Pirates are treasure hunters that don’t always play by the rules.
As an association education professional, you too can buck tradition by searching for hidden treasures of content and delivering them to your members.
The Pirate Spirit
Many of us have negative images of pirates as shipmates that pillage and rob other vessels. Some of us think of the children’s version of Captain Hook in Peter Pan or of Johnny Depp’s drunken, flamboyant Jack Sparrow in Pirates of the Caribbean.
Curating like a pirate, though, has nothing to do with the Wikipedia definition of a pirate and everything to do with a pirate’s spirit.
Pirates are daring, adventurous, and willing to set forth into uncharted territories with no guarantee of success. They are unsatisfied with status quo. They refuse to conform to society’s traditions that may stifle creativity and independence.
Pirates will travel to the ends of the earth to find what they value. While they are fiercely independent, they are floating crews of democracy.
As a professional development professional searching for the right education mix to offer, if you’re willing to live by the pirate’s curation code, commit to the voyage, and pull your share of the load, then you’re ready to set sail.
Remember, pirates fly their flags in defiance of outdated traditional methods that don’t work.
(Hat Tips to author David Burgess Teach Like A PIRATE who founded the concept that educators should embrace the pirate spirit!)
Curation As The Lay Of The Education Land
Shiver me timbers, thar’s the treasure map!
So, where is that mysterious X that marks the spot where the education treasure is buried? Where is that intersecting X that guides association leaders to the right content for the right person at the right time delivered in the right manner at the right place?
It starts with curation.
Curation may be as old as dirt. Yet it has tremendous potency that makes digging up hidden gems very valuable for your customers.
Curating, curation, and curator have their roots in the Latin word curare meaning “take care.” In ancient Rome, curators were senior civil servants overseeing aqueducts, bathhouses, and sewers. In medieval times curators were priests dedicated to the preservation of souls. Today, curators are professionals dedicated to preservation and display of artwork, historic artifacts, scientific collectibles, and unusual objects.
The Swashbucklers’ Curation Code
Batten down the hatches, ye swashbucklers all. Keep your eye’ess peelt for the right education programming mix to offer.
Hatches are watertight covers that, when closed, block access to other parts of the ship. Figuratively, it’s keeping your focus on the swashbucklers’ curation code so you can heave ho forward.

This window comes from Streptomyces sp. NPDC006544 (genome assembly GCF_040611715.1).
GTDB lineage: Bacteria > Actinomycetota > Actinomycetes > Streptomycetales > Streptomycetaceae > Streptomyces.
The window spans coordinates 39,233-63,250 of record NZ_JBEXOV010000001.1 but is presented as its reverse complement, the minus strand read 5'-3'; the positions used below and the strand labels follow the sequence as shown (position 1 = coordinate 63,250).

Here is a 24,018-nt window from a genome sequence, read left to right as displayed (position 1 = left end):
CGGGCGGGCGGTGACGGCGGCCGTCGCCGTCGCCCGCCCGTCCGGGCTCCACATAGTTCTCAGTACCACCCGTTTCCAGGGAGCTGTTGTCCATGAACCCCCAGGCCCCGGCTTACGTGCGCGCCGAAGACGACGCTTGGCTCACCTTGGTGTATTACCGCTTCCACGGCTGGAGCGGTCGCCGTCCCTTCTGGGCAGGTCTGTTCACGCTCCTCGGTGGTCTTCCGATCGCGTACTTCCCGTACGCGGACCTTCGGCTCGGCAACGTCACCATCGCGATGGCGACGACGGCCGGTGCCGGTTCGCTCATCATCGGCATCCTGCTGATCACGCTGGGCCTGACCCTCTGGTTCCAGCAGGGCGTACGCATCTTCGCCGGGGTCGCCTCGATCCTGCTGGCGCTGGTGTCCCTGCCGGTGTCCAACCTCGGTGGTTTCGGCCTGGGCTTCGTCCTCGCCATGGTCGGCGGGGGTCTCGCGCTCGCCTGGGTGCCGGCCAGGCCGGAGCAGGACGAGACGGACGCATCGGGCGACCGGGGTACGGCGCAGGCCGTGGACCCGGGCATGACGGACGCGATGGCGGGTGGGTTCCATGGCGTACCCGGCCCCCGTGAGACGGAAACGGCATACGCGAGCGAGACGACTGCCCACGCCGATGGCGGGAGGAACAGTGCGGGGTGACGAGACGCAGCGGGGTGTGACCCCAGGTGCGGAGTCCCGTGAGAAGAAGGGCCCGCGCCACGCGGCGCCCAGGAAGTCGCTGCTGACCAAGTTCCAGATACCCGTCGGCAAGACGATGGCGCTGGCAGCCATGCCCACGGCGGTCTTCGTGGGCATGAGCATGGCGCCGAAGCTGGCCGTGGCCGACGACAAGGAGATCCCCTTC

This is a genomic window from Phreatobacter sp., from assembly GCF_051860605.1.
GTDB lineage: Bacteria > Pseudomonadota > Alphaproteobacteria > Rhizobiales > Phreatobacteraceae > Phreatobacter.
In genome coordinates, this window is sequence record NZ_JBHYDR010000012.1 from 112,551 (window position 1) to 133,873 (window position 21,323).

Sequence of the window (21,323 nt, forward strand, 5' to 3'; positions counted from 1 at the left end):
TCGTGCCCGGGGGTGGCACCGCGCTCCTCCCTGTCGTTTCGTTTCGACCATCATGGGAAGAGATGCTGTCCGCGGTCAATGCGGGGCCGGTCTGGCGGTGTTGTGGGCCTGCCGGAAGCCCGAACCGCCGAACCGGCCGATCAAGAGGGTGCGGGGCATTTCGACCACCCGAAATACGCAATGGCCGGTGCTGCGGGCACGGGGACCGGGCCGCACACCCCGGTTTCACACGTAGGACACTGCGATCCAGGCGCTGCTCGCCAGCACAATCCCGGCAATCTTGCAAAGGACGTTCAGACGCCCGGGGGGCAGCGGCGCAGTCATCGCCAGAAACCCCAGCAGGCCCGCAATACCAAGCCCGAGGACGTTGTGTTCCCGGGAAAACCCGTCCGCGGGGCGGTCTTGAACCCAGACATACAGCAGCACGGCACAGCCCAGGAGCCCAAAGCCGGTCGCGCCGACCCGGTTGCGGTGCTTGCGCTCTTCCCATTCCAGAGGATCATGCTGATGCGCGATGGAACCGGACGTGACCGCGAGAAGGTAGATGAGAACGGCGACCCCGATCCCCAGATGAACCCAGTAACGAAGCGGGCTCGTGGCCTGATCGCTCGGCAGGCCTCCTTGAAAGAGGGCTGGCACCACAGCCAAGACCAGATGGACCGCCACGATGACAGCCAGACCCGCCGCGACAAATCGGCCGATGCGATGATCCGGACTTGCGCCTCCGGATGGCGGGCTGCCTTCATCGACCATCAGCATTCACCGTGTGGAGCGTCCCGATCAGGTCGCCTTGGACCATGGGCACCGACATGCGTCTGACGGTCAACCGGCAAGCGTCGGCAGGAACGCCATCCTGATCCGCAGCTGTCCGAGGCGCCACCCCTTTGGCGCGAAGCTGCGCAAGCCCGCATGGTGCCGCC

Mind yer stations and FOCUS:
Curating starts with filtering with intention. It means making judgments, seeing trends, finding buried meaning and deciding relevance. This will be the most difficult task of the curation model. It has to be context-driven for the audience that will find value in it and what the future benefit will be. Filters are flexible and adaptable to situations.
Your customers expect you to bring some type of a classification system and arrangement to the education programming you curate. Labeling and categorizing the programs based on levels of experience is critical to your success. Learning outcomes, prerequisites and purpose will help your organization process.
Curating content means you must apply meaning to the offering and frame it within the user’s context. Context is the key information related to our professional and personal lives. It is looking behind the surface and helping participants discover a deeper richer significance.
Your education programming must provide relevant, practical takeaways that your participants can utilize immediately. If it does not apply to their personal situations, it is worthless. They often don’t care about the back story, research steps, or history unless it’s something they can use to solve their problems.
Avoid the “We’re an awesome association!” trap. Don’t overshare everything related to the topic you’re curating. The question to ask is “Will this curated content be more valuable than the silence? Will this content help the participant succeed or keep them from failing?” If not, don’t share it!
At ASAE’s 2014 Great Ideas Conference, March 9-11, in Orlando, Florida. in the Next Generation Learning session Curate Like A Pirate: How To Choose Education Content That Leads To A Treasure Load Of Learners.
Adapted from an article originally published in Association Now Plus Professional Development eNews.
How do you curate your organization’s content for programming and conferences? Why is curation so critical for successful 21st Century education.